The Hereditary Disease Foundation History

Dr. Milton Wexler established the Hereditary Disease Foundation (HDF) in 1968 to fund research to find treatments and cures for brain diseases such as Huntington’s disease, Parkinson’s, Alzheimer’s, and Lou Gehrig’s.

His wife suffered from Huntington’s disease (HD) which sparked his powerful and personal mission – his two daughters each face a 50% risk of inheriting this same lethal gene.

Since 1968, we have lead research for brain diseases including the discovery first ever genetic marker for HD. HDF continues today to fund research for all brain diseases by leading scientist and clinicians.

  • 1968: The Hereditary Disease Foundation is established by Dr. Milton Wexler when his wife Leonore was diagnosed with Huntington's disease, a fatal hereditary brain disease.


  • 1979: HDF President Nancy Wexler begins what becomes a 24-year longitudinal research study on Huntington’s disease in Venezuela.


  • 1983: The HDF is the first to use DNA markers to discover the general genetic neighborhood of the Huntington’s disease gene. This breakthrough helped launch the Human Genome Project.


  • 1993: The HDF’s ‘Gene Hunters’ (over 100 scientists from around the world) collaborate for a decade to discover the Huntington’s disease gene itself. The New York Times called the discovery “the most coveted treasure” and the The Albert Lasker Public Service Award is awarded to HDF President Nancy Wexler for the accomplishment.


  • 1996: With support from the HDF, Scientific Advisory Board member Gillian Bates creates the first mouse with Huntington’s disease. These mice have cracked open our understanding of the disease.


  • 1997: Gillian Bates discovers clumps or “aggregates” in the brain and other tissues in her mouse model of HD, with support from the HDF. These clumps are similar to plaques found in Parkinson’s, Alzheimer’s, Lou Gehrig’s and other brain diseases. Her breakthrough leads to the discovery of clumps in human Huntington’s disease brain tissue.


  • 2004: With support from the HDF and using blood samples from the Venezuelan families, researchers discover the existence of genes that affect the onset of HD. These modifier genes can potentially help scientists better understand Huntington’s disease and find ways to delay the onset of disease.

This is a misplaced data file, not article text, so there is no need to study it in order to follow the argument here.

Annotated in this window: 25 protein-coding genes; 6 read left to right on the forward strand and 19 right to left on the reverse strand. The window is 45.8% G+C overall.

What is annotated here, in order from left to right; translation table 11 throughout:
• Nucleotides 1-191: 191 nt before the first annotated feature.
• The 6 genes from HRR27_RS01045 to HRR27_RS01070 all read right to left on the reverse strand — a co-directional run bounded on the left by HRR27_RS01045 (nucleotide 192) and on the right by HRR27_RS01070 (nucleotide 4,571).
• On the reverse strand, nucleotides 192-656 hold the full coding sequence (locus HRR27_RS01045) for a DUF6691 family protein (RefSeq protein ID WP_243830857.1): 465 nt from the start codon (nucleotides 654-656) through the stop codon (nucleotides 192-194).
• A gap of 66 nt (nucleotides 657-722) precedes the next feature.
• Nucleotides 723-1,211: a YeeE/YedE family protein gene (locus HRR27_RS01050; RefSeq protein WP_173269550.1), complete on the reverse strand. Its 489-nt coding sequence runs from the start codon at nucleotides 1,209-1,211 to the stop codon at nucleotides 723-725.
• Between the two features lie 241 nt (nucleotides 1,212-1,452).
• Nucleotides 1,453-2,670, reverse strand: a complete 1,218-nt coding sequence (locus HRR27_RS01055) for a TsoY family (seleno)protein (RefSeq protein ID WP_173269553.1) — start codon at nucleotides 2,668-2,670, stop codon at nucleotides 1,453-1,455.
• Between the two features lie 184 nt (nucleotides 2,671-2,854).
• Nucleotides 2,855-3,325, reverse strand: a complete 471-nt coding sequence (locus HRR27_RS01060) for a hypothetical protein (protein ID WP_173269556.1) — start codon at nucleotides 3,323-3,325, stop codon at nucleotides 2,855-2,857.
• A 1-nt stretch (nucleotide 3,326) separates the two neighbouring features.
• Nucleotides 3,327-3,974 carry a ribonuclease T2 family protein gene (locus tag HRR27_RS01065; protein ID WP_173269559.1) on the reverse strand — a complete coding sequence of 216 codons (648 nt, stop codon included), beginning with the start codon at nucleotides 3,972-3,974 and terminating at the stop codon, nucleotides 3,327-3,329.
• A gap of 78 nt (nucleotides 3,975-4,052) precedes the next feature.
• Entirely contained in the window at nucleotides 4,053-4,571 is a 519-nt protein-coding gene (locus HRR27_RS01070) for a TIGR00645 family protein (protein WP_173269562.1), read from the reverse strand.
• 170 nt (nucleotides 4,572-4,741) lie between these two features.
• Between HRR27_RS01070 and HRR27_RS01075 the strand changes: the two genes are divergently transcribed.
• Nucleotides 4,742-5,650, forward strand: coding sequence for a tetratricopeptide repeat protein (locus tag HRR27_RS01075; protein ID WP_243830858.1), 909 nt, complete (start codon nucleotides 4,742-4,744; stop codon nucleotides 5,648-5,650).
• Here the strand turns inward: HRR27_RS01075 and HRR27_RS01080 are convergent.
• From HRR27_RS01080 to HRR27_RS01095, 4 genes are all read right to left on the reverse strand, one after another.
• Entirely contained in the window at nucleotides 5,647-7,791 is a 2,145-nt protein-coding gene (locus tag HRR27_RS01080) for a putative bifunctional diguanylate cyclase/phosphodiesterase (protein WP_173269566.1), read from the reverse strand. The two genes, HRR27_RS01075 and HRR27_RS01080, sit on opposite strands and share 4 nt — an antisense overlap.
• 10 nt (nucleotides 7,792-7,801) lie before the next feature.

• 2005: HDF Scientific Advisory Board member Beverly Davidson strongly reduces the brain damage and symptoms of a mouse with Huntington’s disease using a breakthrough technique called RNA interference (RNAi). RNAi lowers the levels of the abnormal protein that causes Huntington’s disease.


  • 2006: Researchers Richard Faull and Russell Snell, with funding from the HDF, create a sheep that has the human Huntington’s gene in it. In 2010, Jenny Morton tests the sheep’s ability to perform mental tasks that involve learning and attention, and in 2014, she discovers they have alterations in their waking and sleep routines, a trait that also occurs in humans with Huntington’s disease.


  • 2007: The Benjamin Franklin Medal in Life Science is awarded to HDF President Nancy Wexler for her work in Huntington’s disease.


  • 2009: Researchers find a way to “switch” the Huntington’s gene harmless in mice. With support from the HDF, Scientific Advisory Board members Leslie Thompson, Joan Steffan and William Yang tweak just two tiny parts of the Huntington’s gene called “phosphorylation sites” to accomplish this.


  • 2012: HDF Scientific Advisory Board member Beverly Davidson is developing and perfecting a type of gene silencing (turning a gene off or turning down its activity) and gene therapy called micro RNA interference (miRNAi). It is designed to lower the amount of the Huntington protein.


  • 2016: First human clinical trials for a potential therapy in Huntington's disease begin led by a company whose SVP Frank Bennett is a member of our Scientific Advisory Board.